How Governments and Schools Are Teaming Up to Provide Broadband
The situation in much of the country is dire in terms of access to broadband. As Fast Company notes, according to a new study by Common Sense Media, of the country’s 51 million K–12 students, “up to 15 million either had no home broadband service or lack service that can handle the demands of online classes, such as hours of videoconferencing per day.” Additionally, up to 400,000 teachers “also lack adequate connections,” Fast Company reports.
Communities are tackling the problem in varying ways, with some providing at-home internet access to students free of charge and others offering hotspots and other more limited solutions.
For an example of a more systematic fix, in Chattanooga, Tenn., the city and the school district in Hamilton County, where Chattanooga is the county seat, have struck a partnership whereby the “municipally owned power and telecom provider EPB will provide more than 28,000 students with free high-speed internet service at home,” Smart Cities Dive reports.
The program is aimed at low-income students who qualify for the federal free or reduced-price meal programs at school. Two-thirds of the students in Hamilton County fall into that category, according to Smart Cities Dive. Households that qualify for the program will receive a free router and access to broadband with download speeds of 100 megabits per second.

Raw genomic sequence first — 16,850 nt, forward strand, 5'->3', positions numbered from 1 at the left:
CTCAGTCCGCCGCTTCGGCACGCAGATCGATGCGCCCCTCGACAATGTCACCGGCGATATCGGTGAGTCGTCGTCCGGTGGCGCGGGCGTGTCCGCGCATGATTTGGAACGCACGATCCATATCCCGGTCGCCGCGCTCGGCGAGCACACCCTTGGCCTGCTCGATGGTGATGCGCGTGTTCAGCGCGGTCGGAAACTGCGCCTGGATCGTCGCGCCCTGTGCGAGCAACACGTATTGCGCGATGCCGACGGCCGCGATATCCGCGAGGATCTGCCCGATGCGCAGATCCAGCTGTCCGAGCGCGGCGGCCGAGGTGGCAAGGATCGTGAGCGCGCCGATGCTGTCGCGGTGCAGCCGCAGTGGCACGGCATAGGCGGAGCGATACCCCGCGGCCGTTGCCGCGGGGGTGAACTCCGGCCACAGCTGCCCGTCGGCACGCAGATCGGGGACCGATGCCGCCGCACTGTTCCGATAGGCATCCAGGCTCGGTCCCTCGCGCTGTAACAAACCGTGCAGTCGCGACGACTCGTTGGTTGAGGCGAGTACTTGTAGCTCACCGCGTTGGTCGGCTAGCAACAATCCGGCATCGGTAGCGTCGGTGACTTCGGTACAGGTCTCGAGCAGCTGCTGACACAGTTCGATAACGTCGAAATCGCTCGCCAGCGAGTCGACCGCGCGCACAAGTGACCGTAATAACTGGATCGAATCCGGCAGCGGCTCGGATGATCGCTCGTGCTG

In neighboring Kentucky, the Daviess County Emergency Management Agency, Daviess County Fiscal Court, Owensboro Public Schools and Daviess County Public Schools are teaming up to give students access to the internet.
The DCEMA and the court are “working with area volunteer fire stations to install routers so that families can have access to Wi-Fi from the parking lot,” the local Messenger-Inquirer newspaper reports.
“The goal here is to ensure that all Daviess County students have access to the internet,” DCEMA Director Andy Ball tells the newspaper. “We are looking to install a device that will transmit a signal outside of the building so families can pull into the parking lot and gain access to the assignments or information that the student needs.”